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PAL renews support for Air Daffodil

From L-R: Stephen Dinn, VP, Business Development, PAL Airlines, Leslie Hopkins, Community Outreach and Communications Manager, PAL Airlines, Al Pelley, VP of Philanthropy, Canadian Cancer Society, Sarah Neil, Revenue Development Coordinator, Canadian Cancer Society.
From L-R: Stephen Dinn, VP, Business Development, PAL Airlines, Leslie Hopkins, Community Outreach and Communications Manager, PAL Airlines, Al Pelley, VP of Philanthropy, Canadian Cancer Society, Sarah Neil, Revenue Development Coordinator, Canadian Cancer Society.

Two years ago, the Canadian Cancer Society officially launched a program to support cancer patients in Labrador who have to travel outside the region for cancer care. 

The “Air Daffodil” program was introduced to help alleviate the overwhelming financial burden associated with travel costs out of Labrador.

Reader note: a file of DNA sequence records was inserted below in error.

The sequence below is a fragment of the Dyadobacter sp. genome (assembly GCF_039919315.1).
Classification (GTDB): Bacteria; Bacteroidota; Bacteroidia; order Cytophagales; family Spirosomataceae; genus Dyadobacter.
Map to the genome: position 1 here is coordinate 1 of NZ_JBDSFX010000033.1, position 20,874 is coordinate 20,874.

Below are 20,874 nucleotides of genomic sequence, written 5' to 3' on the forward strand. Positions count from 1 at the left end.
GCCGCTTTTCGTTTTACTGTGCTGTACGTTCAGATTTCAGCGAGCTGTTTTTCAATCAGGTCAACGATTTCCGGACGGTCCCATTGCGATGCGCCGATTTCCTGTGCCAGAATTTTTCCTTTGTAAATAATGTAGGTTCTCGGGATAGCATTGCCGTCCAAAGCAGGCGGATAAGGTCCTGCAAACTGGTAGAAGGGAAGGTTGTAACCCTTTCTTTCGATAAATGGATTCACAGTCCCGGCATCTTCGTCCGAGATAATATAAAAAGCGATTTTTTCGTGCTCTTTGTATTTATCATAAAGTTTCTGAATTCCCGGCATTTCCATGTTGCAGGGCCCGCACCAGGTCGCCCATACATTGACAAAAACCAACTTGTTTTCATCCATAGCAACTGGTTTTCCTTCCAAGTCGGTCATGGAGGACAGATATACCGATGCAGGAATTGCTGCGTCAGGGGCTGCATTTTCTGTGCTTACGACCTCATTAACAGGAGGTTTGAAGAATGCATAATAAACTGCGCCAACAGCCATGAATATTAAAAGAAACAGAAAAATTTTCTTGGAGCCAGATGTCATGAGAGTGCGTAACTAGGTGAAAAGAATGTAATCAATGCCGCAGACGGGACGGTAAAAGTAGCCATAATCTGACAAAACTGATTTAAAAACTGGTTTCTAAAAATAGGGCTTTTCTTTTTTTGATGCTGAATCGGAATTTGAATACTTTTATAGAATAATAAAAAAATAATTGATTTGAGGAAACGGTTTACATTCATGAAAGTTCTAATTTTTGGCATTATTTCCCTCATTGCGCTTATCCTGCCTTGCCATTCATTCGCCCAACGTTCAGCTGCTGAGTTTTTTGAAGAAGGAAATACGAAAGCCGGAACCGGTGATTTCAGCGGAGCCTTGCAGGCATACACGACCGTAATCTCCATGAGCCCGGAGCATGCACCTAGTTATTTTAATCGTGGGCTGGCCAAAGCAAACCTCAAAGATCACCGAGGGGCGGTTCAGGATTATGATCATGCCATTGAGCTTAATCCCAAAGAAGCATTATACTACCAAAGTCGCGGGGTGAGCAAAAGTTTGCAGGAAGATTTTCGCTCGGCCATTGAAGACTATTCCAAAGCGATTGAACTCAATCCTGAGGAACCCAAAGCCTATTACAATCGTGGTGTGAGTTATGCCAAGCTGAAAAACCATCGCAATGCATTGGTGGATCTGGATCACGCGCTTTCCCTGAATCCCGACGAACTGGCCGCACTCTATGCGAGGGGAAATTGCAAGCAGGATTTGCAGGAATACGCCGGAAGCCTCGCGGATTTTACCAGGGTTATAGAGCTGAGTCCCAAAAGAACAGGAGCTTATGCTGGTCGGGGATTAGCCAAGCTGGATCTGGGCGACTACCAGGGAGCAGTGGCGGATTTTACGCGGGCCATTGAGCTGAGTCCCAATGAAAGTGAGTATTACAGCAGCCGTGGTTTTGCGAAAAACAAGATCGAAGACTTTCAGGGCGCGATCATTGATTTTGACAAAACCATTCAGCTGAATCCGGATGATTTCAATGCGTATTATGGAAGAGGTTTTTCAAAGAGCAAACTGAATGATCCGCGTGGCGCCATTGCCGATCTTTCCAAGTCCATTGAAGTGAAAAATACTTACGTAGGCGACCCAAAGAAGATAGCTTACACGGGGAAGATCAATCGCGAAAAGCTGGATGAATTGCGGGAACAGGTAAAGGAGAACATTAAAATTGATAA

Matthew Piercey, CEO of the Canadian Cancer Society-NL said that the need for this important support program has been clearly demonstrated.

“Since the implementation of this program in 2015, The Canadian Cancer Society has provided 385 one way flights supporting 193 clients from all parts of Labrador.  We are very grateful to PAL Airlines and Innu Mikun Airlines for recognizing the good that this program is doing for cancer patients in Labrador by extending their support,” says Piercey.

The airline offers free flights and discounted airfares to the Society’s “Air Daffodil” initiative.

“Sponsorship of our support programs is integral to their success.  We are also most thankful to individuals businesses, service organizations and others in Labrador for stepping up and taking ownership of this program through financial donations and fundraising activities,” Piercey said.

“We are proud to partner with the Canadian Cancer Society (NL) to support the Air Daffodil program,” said Stephen Dinn, Vice President of Business Development for PAL Airlines and Innu Mikun Airlines. “Our goal with this initiative is to reduce the stress on patients and their families who are required to travel for their cancer treatment.”

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